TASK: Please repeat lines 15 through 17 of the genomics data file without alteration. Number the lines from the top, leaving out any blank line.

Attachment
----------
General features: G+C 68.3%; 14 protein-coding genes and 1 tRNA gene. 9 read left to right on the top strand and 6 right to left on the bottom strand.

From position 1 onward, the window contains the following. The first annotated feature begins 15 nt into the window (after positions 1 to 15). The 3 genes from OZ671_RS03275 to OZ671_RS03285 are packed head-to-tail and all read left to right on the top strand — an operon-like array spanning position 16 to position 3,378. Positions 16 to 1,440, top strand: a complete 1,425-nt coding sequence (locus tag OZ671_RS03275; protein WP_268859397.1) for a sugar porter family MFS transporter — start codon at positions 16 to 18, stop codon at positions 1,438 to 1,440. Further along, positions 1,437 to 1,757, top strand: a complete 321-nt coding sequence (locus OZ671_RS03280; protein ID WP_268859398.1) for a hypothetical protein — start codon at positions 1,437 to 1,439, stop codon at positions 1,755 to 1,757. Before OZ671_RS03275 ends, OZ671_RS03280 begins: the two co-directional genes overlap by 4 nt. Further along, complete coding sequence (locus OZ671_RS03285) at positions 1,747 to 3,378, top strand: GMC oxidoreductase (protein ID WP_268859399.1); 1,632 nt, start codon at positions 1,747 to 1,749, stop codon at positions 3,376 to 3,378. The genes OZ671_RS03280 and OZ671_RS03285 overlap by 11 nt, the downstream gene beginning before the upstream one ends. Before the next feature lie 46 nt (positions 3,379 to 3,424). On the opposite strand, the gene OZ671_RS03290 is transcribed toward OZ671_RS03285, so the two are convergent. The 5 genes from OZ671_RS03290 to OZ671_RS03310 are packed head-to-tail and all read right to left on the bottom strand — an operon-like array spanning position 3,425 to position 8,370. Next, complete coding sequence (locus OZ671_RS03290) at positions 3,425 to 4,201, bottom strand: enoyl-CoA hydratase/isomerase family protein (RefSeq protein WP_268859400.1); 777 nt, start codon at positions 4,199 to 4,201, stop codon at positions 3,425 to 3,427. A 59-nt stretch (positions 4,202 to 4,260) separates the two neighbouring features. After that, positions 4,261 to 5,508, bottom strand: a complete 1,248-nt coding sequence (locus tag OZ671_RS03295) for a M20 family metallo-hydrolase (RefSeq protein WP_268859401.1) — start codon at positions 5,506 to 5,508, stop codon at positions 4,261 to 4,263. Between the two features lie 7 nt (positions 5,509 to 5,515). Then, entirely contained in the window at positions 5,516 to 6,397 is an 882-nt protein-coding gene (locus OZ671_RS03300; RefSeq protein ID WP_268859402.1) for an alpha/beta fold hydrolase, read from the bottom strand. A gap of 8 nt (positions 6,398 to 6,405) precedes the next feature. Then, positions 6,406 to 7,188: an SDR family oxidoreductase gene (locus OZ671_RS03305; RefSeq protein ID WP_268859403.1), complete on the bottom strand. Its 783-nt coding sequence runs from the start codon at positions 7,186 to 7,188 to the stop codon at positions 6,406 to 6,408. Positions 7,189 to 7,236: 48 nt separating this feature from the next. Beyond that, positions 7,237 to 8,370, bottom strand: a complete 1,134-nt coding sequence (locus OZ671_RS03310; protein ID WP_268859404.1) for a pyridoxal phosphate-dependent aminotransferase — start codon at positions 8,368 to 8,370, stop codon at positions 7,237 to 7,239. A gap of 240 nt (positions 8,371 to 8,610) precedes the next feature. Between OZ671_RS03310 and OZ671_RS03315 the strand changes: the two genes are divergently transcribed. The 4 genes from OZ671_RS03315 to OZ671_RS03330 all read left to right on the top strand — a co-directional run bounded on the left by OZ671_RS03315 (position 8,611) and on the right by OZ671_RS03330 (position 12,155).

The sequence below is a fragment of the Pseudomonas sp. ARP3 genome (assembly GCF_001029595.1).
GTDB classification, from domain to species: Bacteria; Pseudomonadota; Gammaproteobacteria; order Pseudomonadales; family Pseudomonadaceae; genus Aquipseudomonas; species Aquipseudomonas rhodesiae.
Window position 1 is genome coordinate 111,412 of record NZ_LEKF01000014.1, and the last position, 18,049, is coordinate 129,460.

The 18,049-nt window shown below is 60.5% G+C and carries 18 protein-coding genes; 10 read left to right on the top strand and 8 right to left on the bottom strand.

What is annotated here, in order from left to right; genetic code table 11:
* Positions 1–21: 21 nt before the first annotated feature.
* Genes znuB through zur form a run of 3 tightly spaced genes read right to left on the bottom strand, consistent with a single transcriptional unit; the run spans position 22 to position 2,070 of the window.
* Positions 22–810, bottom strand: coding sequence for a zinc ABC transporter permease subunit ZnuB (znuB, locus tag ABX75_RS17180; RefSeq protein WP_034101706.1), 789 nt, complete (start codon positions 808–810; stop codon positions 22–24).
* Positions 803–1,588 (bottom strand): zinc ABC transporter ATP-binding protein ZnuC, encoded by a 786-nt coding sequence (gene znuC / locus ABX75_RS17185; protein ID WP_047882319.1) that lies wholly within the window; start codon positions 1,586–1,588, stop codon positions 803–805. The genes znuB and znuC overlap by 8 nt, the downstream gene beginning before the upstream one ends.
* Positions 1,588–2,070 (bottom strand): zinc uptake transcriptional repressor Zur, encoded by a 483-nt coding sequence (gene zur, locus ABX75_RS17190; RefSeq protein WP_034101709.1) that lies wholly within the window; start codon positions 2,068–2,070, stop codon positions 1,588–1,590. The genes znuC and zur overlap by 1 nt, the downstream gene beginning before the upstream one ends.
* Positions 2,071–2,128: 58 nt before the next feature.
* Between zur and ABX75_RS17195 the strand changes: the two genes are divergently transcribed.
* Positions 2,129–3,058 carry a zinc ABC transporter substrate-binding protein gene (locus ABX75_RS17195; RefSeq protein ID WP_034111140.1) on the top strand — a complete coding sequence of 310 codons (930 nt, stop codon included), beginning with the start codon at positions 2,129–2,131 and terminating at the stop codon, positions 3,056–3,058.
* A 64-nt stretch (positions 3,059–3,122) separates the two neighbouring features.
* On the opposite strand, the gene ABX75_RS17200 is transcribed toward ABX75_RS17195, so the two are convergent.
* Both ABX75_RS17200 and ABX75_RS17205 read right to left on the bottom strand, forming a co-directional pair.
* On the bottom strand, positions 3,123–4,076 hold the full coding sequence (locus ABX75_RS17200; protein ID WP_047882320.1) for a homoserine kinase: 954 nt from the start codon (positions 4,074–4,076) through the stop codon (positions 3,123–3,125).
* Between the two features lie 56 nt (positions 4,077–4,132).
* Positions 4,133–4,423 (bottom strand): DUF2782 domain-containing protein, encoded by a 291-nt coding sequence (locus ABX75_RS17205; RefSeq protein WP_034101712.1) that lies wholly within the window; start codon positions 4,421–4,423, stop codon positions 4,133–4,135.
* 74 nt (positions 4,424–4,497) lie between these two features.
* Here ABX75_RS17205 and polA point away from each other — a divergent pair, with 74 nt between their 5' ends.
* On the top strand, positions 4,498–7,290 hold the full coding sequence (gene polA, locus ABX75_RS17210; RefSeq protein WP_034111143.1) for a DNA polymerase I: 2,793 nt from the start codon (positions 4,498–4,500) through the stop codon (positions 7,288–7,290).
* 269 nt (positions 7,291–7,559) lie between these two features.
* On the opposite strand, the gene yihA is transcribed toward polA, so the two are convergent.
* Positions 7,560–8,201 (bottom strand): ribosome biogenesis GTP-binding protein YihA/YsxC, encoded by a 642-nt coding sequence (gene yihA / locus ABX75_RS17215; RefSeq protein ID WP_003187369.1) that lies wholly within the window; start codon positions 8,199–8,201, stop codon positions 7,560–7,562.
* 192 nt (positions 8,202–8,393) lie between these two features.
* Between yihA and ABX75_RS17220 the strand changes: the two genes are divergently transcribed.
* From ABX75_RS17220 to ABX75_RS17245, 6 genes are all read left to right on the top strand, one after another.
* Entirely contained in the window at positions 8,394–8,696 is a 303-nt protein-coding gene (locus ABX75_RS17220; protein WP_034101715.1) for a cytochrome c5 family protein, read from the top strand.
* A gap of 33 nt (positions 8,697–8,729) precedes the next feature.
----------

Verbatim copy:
* Positions 2,129–3,058 carry a zinc ABC transporter substrate-binding protein gene (locus ABX75_RS17195; RefSeq protein ID WP_034111140.1) on the top strand — a complete coding sequence of 310 codons (930 nt, stop codon included), beginning with the start codon at positions 2,129–2,131 and terminating at the stop codon, positions 3,056–3,058.
* A 64-nt stretch (positions 3,059–3,122) separates the two neighbouring features.
* On the opposite strand, the gene ABX75_RS17200 is transcribed toward ABX75_RS17195, so the two are convergent.